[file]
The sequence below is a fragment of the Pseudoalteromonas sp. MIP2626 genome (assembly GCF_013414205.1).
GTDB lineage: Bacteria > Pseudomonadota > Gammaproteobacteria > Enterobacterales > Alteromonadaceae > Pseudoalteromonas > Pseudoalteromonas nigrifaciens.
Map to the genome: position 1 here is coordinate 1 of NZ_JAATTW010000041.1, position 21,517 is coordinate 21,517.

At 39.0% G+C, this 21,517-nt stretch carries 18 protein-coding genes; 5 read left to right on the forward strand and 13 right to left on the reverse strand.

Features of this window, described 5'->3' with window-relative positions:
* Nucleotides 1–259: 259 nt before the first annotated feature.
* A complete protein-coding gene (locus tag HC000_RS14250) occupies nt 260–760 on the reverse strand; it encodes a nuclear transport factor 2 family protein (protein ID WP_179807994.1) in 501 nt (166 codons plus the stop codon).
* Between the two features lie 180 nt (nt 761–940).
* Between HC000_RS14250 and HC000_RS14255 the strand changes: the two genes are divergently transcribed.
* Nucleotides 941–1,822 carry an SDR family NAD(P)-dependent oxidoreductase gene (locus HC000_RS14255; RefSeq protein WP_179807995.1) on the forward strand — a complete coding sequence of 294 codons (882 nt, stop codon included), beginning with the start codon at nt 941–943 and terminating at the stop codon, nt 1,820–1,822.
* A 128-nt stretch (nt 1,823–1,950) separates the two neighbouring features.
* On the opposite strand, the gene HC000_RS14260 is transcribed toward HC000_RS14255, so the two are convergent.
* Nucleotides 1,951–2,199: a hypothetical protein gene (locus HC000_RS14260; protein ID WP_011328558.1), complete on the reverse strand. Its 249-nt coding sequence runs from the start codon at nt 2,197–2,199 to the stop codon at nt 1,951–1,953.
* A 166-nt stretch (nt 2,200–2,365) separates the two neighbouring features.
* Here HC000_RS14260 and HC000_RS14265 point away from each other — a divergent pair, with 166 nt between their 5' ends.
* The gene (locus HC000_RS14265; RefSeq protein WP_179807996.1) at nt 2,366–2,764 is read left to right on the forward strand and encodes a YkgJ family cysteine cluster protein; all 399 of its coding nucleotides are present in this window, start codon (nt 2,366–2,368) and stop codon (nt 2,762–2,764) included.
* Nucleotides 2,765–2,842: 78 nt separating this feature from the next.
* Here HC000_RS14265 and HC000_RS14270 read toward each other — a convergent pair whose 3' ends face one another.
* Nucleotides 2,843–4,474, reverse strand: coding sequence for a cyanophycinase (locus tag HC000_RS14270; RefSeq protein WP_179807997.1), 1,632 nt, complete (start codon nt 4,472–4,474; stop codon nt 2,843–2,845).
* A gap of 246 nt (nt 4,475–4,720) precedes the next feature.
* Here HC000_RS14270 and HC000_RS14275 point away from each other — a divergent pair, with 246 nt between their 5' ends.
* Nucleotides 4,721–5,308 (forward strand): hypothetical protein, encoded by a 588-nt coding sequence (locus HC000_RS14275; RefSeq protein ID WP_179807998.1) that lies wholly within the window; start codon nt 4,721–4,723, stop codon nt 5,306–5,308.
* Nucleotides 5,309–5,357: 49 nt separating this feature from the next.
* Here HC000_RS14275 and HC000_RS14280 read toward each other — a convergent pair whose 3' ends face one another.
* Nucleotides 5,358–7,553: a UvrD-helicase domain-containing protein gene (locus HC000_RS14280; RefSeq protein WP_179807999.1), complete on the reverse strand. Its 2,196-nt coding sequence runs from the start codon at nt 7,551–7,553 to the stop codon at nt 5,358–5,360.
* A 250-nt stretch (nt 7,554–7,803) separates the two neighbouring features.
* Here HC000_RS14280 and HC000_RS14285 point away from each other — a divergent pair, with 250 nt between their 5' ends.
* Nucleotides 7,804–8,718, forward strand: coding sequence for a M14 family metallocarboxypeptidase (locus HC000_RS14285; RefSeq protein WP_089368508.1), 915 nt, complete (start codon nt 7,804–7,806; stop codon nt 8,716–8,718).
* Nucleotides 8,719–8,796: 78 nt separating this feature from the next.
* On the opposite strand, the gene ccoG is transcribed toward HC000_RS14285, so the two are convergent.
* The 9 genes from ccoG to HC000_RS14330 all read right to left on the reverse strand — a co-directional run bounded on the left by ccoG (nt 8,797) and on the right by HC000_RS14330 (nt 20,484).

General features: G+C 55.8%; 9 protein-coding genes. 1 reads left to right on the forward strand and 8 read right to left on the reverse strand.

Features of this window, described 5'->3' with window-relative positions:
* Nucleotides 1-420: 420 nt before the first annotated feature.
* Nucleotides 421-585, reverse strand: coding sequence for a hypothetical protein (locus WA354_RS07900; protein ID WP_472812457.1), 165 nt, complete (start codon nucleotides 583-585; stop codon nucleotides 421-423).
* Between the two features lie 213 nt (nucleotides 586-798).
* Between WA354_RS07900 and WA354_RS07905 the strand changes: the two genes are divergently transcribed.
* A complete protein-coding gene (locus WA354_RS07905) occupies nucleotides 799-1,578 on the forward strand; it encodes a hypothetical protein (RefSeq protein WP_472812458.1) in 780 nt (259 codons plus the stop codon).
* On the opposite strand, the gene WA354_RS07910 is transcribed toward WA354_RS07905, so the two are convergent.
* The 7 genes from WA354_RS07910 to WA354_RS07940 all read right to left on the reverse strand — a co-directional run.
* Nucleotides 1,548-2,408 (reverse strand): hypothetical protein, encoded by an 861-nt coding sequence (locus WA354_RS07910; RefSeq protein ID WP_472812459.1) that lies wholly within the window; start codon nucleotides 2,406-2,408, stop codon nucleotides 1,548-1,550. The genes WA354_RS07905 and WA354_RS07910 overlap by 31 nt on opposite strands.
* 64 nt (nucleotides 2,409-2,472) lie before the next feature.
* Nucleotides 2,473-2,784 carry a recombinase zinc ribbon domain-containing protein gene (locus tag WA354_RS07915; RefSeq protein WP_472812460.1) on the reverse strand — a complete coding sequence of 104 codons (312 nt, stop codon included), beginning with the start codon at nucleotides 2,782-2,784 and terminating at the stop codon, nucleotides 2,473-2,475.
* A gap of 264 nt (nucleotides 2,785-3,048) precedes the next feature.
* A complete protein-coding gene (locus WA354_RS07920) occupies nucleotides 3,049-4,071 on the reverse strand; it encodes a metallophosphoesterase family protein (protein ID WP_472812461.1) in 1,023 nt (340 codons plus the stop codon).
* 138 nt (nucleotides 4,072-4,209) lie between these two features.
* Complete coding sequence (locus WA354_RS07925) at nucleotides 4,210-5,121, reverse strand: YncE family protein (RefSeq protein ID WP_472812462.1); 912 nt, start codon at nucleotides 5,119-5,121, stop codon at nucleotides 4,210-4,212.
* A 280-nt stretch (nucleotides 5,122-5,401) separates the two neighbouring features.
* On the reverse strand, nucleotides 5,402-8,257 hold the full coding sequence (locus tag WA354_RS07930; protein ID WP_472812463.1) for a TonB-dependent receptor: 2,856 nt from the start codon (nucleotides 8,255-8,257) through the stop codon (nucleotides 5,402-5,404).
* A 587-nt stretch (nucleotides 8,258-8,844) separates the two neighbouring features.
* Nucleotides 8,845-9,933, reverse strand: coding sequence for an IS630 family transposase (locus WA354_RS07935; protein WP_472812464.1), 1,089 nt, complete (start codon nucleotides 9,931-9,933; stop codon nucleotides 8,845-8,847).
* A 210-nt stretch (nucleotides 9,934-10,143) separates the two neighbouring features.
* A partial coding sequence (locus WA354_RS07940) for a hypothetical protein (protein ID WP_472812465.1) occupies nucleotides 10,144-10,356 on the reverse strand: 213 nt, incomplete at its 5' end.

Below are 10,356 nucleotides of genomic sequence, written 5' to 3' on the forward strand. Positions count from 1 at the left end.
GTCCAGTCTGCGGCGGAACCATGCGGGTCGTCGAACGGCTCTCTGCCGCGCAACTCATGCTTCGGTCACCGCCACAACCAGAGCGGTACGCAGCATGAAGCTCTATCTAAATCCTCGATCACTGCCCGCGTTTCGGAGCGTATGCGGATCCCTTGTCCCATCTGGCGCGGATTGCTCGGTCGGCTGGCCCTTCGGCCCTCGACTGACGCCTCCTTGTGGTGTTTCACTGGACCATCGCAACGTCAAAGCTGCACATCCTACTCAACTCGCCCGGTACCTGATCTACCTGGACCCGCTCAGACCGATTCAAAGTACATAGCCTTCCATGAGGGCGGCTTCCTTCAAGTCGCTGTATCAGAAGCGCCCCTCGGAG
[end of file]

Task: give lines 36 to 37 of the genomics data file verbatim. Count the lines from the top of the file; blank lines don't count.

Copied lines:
* Between the two features lie 213 nt (nucleotides 586-798).
* Between WA354_RS07900 and WA354_RS07905 the strand changes: the two genes are divergently transcribed.